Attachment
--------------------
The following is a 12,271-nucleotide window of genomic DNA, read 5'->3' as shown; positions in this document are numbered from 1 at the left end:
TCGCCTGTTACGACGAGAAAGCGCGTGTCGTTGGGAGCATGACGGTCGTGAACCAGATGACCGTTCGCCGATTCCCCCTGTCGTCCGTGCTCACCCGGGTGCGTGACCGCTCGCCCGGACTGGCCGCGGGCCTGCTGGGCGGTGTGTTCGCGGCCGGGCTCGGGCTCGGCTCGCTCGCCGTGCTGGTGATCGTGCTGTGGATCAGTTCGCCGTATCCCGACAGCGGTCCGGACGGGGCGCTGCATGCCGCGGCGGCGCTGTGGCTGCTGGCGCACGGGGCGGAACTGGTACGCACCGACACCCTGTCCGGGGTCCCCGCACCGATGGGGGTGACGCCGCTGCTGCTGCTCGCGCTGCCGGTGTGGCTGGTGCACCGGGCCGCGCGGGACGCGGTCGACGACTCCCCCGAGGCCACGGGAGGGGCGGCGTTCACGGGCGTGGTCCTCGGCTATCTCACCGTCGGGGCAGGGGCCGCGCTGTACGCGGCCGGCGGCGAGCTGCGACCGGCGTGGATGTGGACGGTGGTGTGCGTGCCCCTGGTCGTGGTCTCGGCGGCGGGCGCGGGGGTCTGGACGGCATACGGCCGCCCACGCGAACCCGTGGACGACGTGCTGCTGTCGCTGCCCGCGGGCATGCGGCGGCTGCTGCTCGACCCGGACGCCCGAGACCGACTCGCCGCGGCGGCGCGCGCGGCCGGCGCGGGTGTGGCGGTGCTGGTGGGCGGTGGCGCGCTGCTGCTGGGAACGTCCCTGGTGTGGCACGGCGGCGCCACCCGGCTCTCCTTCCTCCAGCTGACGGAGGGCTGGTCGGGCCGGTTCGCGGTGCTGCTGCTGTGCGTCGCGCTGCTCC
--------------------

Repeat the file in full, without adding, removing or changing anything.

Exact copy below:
The following is a 12,271-nucleotide window of genomic DNA, read 5'->3' as shown; positions in this document are numbered from 1 at the left end:
TCGCCTGTTACGACGAGAAAGCGCGTGTCGTTGGGAGCATGACGGTCGTGAACCAGATGACCGTTCGCCGATTCCCCCTGTCGTCCGTGCTCACCCGGGTGCGTGACCGCTCGCCCGGACTGGCCGCGGGCCTGCTGGGCGGTGTGTTCGCGGCCGGGCTCGGGCTCGGCTCGCTCGCCGTGCTGGTGATCGTGCTGTGGATCAGTTCGCCGTATCCCGACAGCGGTCCGGACGGGGCGCTGCATGCCGCGGCGGCGCTGTGGCTGCTGGCGCACGGGGCGGAACTGGTACGCACCGACACCCTGTCCGGGGTCCCCGCACCGATGGGGGTGACGCCGCTGCTGCTGCTCGCGCTGCCGGTGTGGCTGGTGCACCGGGCCGCGCGGGACGCGGTCGACGACTCCCCCGAGGCCACGGGAGGGGCGGCGTTCACGGGCGTGGTCCTCGGCTATCTCACCGTCGGGGCAGGGGCCGCGCTGTACGCGGCCGGCGGCGAGCTGCGACCGGCGTGGATGTGGACGGTGGTGTGCGTGCCCCTGGTCGTGGTCTCGGCGGCGGGCGCGGGGGTCTGGACGGCATACGGCCGCCCACGCGAACCCGTGGACGACGTGCTGCTGTCGCTGCCCGCGGGCATGCGGCGGCTGCTGCTCGACCCGGACGCCCGAGACCGACTCGCCGCGGCGGCGCGCGCGGCCGGCGCGGGTGTGGCGGTGCTGGTGGGCGGTGGCGCGCTGCTGCTGGGAACGTCCCTGGTGTGGCACGGCGGCGCCACCCGGCTCTCCTTCCTCCAGCTGACGGAGGGCTGGTCGGGCCGGTTCGCGGTGCTGCTGCTGTGCGTCGCGCTGCTCC